In 1827, Edward Ermatinger’s incoming express carried 27 packs of leather up the Athabasca River to Jasper’s House, only fifteen of which were carried across the mountains via “Leather Pass.” There are no York Factory Express journals for the years 1828 to 1834, but we know that for some of those years at least, the leather did not come in by this route. In 1835 James Douglas brought a supply of leather upriver, which he handed off to A. C. Anderson at Jasper’s House. In 1836 it was sent into New Caledonia by the Peace River, but they must have later reverted back to Tete Jaune Pass, as in 1840 Anderson was supposed to go upriver to pick up the leather supply for the territory. By 1847, Thomas Lowe was not carrying leather up the Athabasca River, but otter skins for the Russians, and those went down to Fort Vancouver via Athabasca Pass rather than west by Leather Pass.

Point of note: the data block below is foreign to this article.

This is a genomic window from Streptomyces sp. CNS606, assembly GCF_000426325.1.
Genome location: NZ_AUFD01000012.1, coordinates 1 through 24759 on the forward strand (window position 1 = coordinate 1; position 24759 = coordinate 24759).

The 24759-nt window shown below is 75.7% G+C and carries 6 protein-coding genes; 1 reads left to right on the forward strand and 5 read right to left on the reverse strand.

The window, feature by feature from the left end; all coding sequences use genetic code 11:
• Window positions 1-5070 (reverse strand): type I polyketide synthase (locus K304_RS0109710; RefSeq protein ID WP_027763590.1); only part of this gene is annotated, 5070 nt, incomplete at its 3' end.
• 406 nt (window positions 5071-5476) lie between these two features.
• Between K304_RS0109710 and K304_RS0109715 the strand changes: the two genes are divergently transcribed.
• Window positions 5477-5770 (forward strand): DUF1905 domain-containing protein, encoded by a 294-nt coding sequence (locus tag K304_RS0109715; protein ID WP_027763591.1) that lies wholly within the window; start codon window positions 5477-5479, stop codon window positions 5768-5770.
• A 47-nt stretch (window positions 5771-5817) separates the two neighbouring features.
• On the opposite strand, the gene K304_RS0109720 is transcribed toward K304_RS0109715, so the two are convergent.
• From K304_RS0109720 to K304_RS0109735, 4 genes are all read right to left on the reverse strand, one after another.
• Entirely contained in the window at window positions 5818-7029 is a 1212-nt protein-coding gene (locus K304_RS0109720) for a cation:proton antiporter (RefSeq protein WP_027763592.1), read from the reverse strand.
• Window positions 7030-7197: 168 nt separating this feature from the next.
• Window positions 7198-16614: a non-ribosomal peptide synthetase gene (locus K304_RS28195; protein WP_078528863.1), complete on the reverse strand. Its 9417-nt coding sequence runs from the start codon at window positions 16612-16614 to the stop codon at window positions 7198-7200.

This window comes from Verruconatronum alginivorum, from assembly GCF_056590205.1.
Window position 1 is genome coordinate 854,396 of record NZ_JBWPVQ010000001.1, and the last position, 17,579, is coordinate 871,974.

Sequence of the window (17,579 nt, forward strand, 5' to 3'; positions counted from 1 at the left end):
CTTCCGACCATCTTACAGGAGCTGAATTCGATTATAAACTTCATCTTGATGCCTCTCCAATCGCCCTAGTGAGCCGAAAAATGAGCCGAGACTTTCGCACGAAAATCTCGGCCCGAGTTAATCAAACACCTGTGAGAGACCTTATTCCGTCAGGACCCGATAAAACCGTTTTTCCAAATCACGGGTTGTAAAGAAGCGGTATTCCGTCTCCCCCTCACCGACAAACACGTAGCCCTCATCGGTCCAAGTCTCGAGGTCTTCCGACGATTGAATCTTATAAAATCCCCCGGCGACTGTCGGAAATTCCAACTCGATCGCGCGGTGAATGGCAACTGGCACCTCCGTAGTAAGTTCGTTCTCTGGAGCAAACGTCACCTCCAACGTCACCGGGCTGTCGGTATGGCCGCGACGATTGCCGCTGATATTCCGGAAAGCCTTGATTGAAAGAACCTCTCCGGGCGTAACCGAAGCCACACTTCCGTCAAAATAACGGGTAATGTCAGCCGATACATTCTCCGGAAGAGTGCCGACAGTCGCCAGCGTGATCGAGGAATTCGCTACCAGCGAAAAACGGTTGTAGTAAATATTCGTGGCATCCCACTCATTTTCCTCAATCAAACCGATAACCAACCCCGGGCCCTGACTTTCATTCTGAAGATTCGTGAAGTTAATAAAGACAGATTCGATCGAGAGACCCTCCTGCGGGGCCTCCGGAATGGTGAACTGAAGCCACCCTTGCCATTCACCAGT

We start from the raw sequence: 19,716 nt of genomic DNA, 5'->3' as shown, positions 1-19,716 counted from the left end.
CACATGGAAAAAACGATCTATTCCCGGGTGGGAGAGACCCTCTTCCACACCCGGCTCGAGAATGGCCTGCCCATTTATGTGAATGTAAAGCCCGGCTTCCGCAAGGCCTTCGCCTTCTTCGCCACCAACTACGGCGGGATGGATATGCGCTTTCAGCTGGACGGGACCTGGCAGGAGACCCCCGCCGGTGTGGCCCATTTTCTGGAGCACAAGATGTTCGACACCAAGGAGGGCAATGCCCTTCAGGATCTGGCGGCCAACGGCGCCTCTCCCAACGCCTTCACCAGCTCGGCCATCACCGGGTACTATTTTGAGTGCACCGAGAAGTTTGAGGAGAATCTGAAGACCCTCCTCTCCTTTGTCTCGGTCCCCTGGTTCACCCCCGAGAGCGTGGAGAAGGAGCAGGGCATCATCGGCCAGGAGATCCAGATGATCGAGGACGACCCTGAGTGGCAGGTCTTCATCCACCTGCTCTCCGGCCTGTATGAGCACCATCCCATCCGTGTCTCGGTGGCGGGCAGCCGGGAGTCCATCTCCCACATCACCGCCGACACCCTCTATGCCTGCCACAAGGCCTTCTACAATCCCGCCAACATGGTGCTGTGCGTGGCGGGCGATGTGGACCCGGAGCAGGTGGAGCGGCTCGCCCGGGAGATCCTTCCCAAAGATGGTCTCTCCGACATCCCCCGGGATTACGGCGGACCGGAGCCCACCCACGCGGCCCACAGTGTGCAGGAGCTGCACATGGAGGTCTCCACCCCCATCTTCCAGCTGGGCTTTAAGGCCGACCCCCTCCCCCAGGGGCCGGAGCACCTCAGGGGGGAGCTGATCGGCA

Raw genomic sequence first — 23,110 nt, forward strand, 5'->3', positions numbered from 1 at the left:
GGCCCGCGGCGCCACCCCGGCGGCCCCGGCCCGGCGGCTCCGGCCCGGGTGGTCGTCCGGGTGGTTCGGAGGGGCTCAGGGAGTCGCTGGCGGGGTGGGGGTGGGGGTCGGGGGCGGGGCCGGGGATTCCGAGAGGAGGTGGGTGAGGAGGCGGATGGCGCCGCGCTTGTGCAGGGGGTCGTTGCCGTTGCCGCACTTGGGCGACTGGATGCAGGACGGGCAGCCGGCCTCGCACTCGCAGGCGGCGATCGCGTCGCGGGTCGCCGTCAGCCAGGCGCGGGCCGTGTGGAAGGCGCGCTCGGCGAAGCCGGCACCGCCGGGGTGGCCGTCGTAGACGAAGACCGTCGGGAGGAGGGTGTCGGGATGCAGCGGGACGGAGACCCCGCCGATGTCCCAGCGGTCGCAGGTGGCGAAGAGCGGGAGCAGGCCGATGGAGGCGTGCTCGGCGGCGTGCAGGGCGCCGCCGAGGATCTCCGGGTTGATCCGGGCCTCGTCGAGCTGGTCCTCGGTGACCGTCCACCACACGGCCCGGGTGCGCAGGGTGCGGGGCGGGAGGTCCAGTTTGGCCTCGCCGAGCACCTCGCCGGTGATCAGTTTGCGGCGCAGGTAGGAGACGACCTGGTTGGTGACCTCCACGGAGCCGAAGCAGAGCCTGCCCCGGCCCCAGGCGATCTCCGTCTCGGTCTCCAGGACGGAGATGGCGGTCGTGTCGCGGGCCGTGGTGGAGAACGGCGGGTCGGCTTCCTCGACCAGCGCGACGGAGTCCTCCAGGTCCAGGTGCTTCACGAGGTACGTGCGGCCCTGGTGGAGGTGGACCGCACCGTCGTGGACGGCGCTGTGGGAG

But there was another use for Leather Pass, and it was to bring in the men that came in with the incoming York Factory Express to Jasper’s House. As you see above, James McDougall and his men came in that way in 1826, and Edward Ermatinger returned by that route in 1827. It is likely that in the years that followed, the incoming New Caledonia men came by Leather Pass, in some years carrying leather, and in some years not. From my collection of material on the brigades (“That Infernal Trail”), I can tell you that Charles John Griffin came in by that route in 1849 — here is his story: http://nancymargueriteanderson.com/charles-john-griffin/  In 1850, the axemen who built the new trail in 1851 must have come in my that route: see http://nancymargueriteanderson.com/road-crew/  In fact, in 1851, James Douglas confirms they did in a letter written to Donald Manson: